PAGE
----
Chapter 5 Notes

Chapter 5 Notes - Chapter 5-The Water We Drink 30 March...

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Chapter 5—The Water We Drink 30 March 2008 5.2—Where Does Drinking Water Come From? -Water is found underground in aquifers, great pools of water trapped in sand and gravel 50-500 feet below the surface. -Water than can be made suitable for drinking comes from either surface water or groundwater.  Surface water, water from lakes, rivers, and reservoirs,  frequently contains substances that must be removed before it can be used as drinking water.  Groundwater, water pumped from wells that have been  drilled into underground aquifers, is usually free of harmful contaminants.  Large-scale water supply systems for cities tend to rely on surface water  resources.  Smaller cities, towns, and private wells tend to rely on groundwater, the source of drinking water for a little over half the U.S. population. -The great majority of Earth’s water, 97.4% of the total, is in the salty oceans, water that is undrinkable without expensive purification.  The remaining  2.6% of Earth’s total water is all the fresh water we have.  The majority of even this relatively small supply of fresh water is permanently frozen in  glaciers and polar ice caps.  Only about 0.01% of Earth’s total water is conveniently located in lakes, rivers, and streams as fresh water. 5.3—Water as a Solvent -A major reason we must consume water is that it is an excellent solvent for many of the chemicals that makes up our bodies, as well as   for a wide variety of other substances.  A solvent is a substance that is capable of dissolving other substances.  Solutions are those  substances that dissolve in the solvent.   The resulting mixture is called a solution, a homogenous mixture of uniform composition.  Furthermore, aqueous solutions are solutions in which water is the solvent. -Because water is such a good solvent, drinking water is rarely, if ever, just “pure” water.   Municipal water companies provide  information about the dissolved mineral content, the solutes, for tap water. Importance of Water as a Solvent In Our Bodies In the Environment -Blood plasma is an aqueous solution containing a variety of life- supporting substances. -Inhaled oxygen dissolves in blood plasma in the lungs, allowing  O 2  to combine with hemoglobin. -Blood plasma carried dissolved carbon dioxide to the lungs to be  exhaled. -Water helps to maintain a chemical balance by carrying wastes  away.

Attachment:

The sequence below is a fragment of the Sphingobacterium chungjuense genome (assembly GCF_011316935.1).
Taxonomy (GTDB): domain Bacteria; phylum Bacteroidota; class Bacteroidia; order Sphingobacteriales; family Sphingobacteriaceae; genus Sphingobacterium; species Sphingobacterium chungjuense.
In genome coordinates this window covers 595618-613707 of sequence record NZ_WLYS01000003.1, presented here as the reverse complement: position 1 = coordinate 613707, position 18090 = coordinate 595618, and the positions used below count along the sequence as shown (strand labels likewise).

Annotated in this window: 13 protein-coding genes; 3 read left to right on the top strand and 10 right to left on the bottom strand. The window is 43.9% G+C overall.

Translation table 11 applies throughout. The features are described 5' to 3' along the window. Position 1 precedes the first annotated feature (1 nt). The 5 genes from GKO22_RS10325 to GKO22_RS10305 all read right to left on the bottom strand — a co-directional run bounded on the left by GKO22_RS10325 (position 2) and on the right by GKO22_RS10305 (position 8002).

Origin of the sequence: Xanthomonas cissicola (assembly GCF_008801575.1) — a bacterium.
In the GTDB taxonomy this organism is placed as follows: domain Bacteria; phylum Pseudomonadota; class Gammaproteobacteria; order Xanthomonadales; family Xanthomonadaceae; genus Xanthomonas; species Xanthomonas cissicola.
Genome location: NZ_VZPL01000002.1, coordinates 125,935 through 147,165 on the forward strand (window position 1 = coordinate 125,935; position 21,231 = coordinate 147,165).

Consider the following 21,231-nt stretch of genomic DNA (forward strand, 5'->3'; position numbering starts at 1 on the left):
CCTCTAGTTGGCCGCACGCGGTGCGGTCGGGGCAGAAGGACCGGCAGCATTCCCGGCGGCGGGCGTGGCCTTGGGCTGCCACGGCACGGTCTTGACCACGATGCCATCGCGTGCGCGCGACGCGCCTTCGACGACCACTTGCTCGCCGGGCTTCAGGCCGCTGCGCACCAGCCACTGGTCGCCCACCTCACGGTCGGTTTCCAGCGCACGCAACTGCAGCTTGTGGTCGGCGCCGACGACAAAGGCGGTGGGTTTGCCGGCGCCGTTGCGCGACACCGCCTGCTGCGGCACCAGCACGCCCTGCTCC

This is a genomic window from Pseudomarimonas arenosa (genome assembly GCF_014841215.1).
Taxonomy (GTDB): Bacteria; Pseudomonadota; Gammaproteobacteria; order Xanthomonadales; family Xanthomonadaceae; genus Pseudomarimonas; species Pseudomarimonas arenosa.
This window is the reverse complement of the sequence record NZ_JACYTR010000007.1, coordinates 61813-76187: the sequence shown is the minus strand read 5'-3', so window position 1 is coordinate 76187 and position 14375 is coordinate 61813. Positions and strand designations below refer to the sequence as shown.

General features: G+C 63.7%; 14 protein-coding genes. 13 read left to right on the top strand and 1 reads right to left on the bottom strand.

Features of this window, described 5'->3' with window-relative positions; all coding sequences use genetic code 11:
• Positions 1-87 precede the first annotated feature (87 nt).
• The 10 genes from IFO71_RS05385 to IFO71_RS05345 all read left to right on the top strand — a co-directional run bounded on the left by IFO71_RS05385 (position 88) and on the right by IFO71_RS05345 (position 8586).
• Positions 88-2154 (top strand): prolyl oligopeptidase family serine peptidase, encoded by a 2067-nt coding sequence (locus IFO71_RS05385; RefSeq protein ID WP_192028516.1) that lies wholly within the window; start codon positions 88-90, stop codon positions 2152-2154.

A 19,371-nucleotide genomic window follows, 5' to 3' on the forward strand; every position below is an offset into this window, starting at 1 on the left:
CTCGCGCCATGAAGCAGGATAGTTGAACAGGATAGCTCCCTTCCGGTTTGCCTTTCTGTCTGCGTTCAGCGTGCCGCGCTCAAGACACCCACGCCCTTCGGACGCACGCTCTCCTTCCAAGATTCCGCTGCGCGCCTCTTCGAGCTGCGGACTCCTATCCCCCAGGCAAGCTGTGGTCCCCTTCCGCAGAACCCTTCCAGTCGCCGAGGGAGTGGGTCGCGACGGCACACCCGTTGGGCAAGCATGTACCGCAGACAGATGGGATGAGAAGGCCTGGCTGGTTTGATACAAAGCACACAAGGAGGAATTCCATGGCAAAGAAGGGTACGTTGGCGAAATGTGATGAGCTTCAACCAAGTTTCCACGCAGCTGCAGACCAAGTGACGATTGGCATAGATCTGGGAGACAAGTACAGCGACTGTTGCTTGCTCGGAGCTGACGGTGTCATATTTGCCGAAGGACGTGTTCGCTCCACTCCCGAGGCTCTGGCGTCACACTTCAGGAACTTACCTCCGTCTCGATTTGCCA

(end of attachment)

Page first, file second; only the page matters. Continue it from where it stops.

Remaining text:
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This note was uploaded on 04/16/2008 for the course CHEM 1301 taught by Professor Babilli during the Spring '07 term at SMU.

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Chapter 5 Notes - Chapter 5-The Water We Drink 30 March...

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